Simon Sarmiento
Guest

Fair question, Simon D. Perhaps we will be told…

And thanks for drawing my attention to the broken link. It’s so easy to insert a forwarding mechanism in a web page…

MarkBrunson
Guest

The government just allowed the CofE to make it’s rope-walk, work the hemp, measure a good length, tie the noose, put it around its own neck, and now they want to *pretend* that they weren’t really just a bunch of old, selfish divas looking to keep their dried-up womb of a church exclusive (“Oh, no! We never meant for *that* to happen!”). Ha. Good luck. You twits made your own grave, lie in it.

At least people like David have the courage to be honest about their contempt and prejudice.

Sheenagh
Guest
Sheenagh

As I understand it, the CofE’s own submissions to the consultation emphasised that because of its position as an established church (so legally required to marry anyone in the parish *) we would need a particular set of legal frameworks/concessions to ensure we weren’t vulnerable to a challenge via the European Court of Human Rights. I suspect the hope was that the government would decide this was too difficult and give up on the whole idea. Now the CofE is cross that, in granting its original request, the government has made it look opposed to same-sex marriages (when it, er,… Read more »

John
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John

Highly disingenuous reaction from those bishops. But perhaps they’re beginning to realise how bad they look, and this in the aftermath of the disastrous census figures.

Stephen Morgan
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Stephen Morgan

How is it that the ‘Church of England’ can issue (as it did a few days ago) an instant un-signed response to the government’s proposals on same-sex marriage, (purporting to speak for all of us but having consulted none of us)and now be complaining loudly because it was (apparently) not consulted over the quadruple lock proposals of the government giving it (apparently) exactly what it wanted? Or does the ‘C of E’ not want to appear both mysognist and homophobic in the same calenedar month?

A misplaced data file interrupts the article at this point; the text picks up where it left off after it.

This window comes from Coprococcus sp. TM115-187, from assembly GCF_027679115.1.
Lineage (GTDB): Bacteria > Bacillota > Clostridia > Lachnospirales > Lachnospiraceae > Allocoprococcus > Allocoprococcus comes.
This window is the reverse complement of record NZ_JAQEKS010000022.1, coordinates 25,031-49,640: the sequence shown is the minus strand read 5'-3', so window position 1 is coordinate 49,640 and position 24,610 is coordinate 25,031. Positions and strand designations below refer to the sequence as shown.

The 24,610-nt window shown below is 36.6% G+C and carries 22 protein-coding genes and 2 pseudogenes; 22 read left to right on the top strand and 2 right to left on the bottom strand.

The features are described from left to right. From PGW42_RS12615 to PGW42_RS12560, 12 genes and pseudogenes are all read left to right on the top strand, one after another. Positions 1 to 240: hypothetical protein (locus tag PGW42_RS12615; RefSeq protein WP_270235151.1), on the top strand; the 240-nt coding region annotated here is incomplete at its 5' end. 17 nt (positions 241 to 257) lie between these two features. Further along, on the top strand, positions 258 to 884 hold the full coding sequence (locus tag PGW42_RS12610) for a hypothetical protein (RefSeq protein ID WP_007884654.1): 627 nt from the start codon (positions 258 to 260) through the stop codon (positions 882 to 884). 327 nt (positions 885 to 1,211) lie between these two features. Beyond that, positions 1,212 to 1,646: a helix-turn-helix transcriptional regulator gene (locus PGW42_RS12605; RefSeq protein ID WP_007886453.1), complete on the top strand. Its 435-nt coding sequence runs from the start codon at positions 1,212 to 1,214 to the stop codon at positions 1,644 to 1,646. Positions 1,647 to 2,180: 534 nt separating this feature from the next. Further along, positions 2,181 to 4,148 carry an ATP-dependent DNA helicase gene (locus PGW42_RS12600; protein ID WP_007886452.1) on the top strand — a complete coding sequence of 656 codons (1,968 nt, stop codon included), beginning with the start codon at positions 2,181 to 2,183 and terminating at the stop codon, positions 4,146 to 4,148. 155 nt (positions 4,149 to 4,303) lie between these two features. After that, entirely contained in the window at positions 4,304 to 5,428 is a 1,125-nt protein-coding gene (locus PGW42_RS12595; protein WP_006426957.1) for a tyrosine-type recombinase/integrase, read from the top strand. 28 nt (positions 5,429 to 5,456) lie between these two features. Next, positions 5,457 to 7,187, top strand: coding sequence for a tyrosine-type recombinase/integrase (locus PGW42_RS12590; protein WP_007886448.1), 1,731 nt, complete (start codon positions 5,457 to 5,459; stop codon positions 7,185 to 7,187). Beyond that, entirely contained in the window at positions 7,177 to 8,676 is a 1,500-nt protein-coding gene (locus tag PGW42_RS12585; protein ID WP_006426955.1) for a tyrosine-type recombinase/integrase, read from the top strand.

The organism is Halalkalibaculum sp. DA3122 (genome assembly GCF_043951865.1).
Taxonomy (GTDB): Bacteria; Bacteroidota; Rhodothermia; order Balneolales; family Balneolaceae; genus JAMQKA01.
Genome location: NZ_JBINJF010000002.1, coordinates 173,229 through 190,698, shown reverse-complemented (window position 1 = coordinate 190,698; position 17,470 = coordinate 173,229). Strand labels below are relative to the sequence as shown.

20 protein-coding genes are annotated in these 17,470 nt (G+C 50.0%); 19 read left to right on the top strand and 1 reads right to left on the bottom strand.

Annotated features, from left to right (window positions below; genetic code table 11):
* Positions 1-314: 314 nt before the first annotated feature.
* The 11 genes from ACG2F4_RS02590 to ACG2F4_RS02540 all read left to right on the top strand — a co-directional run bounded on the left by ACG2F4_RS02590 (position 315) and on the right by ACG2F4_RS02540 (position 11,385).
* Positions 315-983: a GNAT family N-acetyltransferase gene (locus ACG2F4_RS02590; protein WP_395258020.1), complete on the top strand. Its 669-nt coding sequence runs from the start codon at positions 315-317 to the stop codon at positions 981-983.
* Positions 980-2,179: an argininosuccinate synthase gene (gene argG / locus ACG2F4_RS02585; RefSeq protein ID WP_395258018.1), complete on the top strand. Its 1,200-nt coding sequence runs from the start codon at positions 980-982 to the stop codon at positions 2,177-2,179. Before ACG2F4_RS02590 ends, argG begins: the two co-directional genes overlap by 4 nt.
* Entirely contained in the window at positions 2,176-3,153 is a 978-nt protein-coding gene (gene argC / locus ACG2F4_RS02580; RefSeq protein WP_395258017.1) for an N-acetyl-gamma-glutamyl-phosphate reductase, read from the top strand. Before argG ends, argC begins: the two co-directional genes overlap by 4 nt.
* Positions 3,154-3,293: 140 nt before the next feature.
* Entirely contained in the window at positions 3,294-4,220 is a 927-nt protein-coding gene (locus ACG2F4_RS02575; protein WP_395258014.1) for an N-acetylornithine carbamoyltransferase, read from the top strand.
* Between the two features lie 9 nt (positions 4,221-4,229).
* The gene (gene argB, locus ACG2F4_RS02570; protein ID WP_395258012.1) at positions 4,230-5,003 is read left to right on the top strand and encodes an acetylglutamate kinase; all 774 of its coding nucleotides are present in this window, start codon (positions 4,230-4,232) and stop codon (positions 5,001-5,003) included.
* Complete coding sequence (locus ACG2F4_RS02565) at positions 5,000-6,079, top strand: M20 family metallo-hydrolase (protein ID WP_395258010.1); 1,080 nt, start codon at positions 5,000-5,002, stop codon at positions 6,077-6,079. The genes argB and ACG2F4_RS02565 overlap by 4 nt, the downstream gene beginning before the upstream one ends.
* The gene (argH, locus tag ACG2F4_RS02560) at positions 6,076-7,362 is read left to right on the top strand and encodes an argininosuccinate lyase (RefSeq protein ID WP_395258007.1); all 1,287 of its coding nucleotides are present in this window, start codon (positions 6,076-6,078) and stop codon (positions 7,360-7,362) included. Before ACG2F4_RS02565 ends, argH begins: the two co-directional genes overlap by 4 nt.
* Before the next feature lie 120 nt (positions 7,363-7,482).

Martin Reynolds
Guest
Martin Reynolds

Right! Well first, there is the amazing Minister’s statement that I think was deliberately meant to wind them up and paint them in a very homophobic corner. Secondly there is the fourth lock which as far as I can see will render marrying a same sex couple and making the return, a criminal offence. This I imagine is to make the position very clear on what such a return constitutes after the definition of marriage is changed by law. The Registrar General might have said that if an Anglican cleric had made such are turn then he might be minded… Read more »

Richard Ashby
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Richard Ashby

Looks to me as if the ‘leadership’ of the Church of England is having an institutional and collective mental breakdown. How else to explain the omnishambles we have witnessed this week. Coming on top of the women bishops debacle…

It has been said that Starbucks is going to take years to recover from the ‘reputational damage’ it has suffered as a result of its tax arrangements becoming public. Can the ‘church’ ever recover from this self inflicted mess?

jnwall
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jnwall

The Church of England got what it asked for on the subject of same-sex marriage. You can’t at the same time say same-sex marriages should not happen and also say if they are going to happen we should be allowed to do them.

What kind of drugs are the Lambeth Palace folks taking these days?

Richard Ashby
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Richard Ashby

So now the church ‘fully supports civil partnerships’. Oh yes, and who is now rewriting history or making church policy in this area too on the hoof. Who is jumping the gun before the various commissions report? What authority is there for this statement? Or, heaven forbid is the ‘spokesperson’ vainly trying to justify the entrenched ecclesiastical discrimination by arguing that society offers something equal to and as valuable as marriage? Do these people think we have short memories or perhaps they think we are stupid? The church fully supports civil partnerships. That statement is a lie and the person… Read more »

Cynthia
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Cynthia